Tell someone not in this game that you have over $1,000 in annual credit card fees and just watch their mouths drop! They don’t understand how much value can be achieved through these cards and how those annual fees are actually more than made up for with the benefits and credits we get from them.
Some Amex Annual Fees Are Getting Harder to Justify
However, American Express has seen fit to raise annual fees on some of their own Membership Reward card over the past year or so. With those fees, they have added benefits that are somewhat “meh” to many customers.
Is it the lack of substantial benefits for all that makes these annual fees harder to justify? Not entirely. Here are the things that I see that make these annual fees more difficult to swallow.
Amex Offer Limitations
Amex Offers used to be an incredible way to get incredible return on cards, especially on many Membership Reward cards. Offers like getting thousands of MR points for spending at airlines or other retailers is a great way to get value from the card.
Even small offers were great for getting value. Since it used to be possible to save these offers to multiple cards, you could scale a small offer up to something much larger. One example is like the current Adorama offer – spend $250 and get $25 back. That is a nice deal but if you saved it to multiple cards, you could buy unlimited $250 gift cards across all your cards and basically get a discount of 10% off high priced cameras and computers.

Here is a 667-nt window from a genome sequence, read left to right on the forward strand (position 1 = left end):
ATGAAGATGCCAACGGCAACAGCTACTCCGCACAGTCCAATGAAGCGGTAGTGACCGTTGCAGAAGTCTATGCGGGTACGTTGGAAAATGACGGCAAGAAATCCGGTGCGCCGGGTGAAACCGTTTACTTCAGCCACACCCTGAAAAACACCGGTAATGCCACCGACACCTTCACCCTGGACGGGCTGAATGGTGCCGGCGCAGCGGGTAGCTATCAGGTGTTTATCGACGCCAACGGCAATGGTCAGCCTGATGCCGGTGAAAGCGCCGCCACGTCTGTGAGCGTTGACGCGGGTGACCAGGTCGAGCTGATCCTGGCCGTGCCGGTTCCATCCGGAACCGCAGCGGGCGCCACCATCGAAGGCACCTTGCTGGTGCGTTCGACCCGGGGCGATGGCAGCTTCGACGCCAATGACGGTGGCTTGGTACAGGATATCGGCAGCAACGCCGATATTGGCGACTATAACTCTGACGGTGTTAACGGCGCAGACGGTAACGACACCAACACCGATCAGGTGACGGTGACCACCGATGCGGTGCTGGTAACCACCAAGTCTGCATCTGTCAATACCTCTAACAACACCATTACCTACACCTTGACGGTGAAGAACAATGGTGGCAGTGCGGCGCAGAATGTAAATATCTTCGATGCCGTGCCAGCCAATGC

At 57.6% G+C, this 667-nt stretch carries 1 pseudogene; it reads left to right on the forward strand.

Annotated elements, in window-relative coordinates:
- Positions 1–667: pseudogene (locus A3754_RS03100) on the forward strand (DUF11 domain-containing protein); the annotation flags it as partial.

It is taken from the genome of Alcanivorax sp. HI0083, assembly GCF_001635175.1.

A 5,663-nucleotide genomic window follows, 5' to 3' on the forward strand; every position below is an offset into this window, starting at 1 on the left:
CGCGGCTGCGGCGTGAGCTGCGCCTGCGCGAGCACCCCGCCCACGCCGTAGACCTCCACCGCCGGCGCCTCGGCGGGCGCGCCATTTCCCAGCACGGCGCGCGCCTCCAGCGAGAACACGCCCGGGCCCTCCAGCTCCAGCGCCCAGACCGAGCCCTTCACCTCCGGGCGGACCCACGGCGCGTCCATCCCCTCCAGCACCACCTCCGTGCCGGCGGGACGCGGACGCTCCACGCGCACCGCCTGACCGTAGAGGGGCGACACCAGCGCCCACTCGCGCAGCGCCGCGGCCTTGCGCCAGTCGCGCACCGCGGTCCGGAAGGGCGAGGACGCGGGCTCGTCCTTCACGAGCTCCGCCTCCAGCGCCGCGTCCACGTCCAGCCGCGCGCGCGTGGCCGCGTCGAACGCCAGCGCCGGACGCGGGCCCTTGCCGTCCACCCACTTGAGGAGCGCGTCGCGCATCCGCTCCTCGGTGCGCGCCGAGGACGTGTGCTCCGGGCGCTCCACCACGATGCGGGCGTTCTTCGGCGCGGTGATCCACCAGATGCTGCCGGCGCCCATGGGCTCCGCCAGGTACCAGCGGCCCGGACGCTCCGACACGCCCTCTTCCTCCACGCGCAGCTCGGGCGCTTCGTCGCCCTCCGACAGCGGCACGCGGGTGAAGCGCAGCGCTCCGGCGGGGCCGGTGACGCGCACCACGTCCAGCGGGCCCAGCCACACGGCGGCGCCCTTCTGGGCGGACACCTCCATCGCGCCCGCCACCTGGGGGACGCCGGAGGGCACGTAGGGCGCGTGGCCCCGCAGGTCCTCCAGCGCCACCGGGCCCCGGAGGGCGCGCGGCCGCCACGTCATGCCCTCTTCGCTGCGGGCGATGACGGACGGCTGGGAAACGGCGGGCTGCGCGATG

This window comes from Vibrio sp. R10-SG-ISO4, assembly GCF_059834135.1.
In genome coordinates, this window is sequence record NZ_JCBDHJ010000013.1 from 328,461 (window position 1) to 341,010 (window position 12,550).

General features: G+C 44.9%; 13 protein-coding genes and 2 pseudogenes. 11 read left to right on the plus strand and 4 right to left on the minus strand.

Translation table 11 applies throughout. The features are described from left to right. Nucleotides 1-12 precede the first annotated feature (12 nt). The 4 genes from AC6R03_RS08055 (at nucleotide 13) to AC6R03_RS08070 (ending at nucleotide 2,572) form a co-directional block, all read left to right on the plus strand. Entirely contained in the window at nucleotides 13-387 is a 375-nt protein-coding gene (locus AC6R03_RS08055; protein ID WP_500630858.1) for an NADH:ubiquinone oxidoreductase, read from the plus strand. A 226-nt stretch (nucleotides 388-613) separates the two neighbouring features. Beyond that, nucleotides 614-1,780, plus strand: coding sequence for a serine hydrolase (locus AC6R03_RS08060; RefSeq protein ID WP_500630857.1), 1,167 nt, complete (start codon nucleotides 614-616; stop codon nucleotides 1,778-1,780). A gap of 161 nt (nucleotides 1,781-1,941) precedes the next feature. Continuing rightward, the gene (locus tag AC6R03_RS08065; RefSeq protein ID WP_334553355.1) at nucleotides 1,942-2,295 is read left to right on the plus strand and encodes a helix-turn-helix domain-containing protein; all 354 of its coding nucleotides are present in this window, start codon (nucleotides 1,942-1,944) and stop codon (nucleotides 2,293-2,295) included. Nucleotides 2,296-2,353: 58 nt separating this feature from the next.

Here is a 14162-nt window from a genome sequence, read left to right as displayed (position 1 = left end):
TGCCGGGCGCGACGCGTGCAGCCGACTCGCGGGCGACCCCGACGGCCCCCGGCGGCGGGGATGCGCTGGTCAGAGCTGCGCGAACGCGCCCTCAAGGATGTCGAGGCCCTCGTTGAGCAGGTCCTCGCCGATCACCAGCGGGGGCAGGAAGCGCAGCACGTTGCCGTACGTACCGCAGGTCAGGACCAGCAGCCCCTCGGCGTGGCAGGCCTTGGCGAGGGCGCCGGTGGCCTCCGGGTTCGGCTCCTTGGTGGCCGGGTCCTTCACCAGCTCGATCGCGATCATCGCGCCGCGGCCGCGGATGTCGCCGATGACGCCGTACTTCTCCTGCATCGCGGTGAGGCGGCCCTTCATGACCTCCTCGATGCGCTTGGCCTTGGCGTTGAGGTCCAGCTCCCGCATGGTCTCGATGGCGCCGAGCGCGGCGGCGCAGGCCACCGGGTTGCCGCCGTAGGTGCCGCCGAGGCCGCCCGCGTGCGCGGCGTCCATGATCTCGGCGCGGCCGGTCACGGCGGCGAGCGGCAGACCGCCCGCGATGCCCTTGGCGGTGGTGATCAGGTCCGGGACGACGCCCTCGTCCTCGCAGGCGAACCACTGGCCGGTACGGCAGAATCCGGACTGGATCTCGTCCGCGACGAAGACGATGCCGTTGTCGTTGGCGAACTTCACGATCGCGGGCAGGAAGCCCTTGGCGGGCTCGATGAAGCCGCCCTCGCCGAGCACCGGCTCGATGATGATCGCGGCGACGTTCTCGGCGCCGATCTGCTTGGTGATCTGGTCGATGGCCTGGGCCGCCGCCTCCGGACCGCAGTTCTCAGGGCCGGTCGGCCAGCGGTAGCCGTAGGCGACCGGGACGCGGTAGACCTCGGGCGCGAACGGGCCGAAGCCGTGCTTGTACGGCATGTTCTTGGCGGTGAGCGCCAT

No more! With the elimination of saving Amex Offers to more than one card, it does not allow scaling any more which means value has dropped a bit.
Benefits Shared with Other Cards
One of the great things about cards like the American Express Platinum card was the lounge access that came with it. Over time, however, other premium cards have released similar benefits (though the Amex Platinum gives you Centurion Lounge access). Even the $95 annual fee Hilton Ascend card offers 10 free Priority Pass lounge visits per year.
If you have other premium cards, the lounge access on the Amex Platinum cards is not as valuable (unless you are using the Centurion access).
Another benefit is airline credits. Sure, it is always great to get more credits but cards like the Chase Sapphire Reserve has a travel credit that is far less restrictive. For the casual traveler, it can be a bit of a stretch to hold multiple premium cards and spend hundreds of dollars on airlines’ incidentals/gift cards.
When you add up what you can get from cards, it is always important to not look at breaking even with the benefits as getting your annual fee “back.” Instead, the goal should be to get well more than the annual fee back in value during the year.
With these changes, it is getting harder to justify the annual fees on some Amex cards. Sure, the earning rates on some cards can be great but it can be hard to commit to an annual fee on a card strictly based on the earning rates. You never know what will come out during the year or what deals you may find so it is always nicer to value from a card in multiple ways.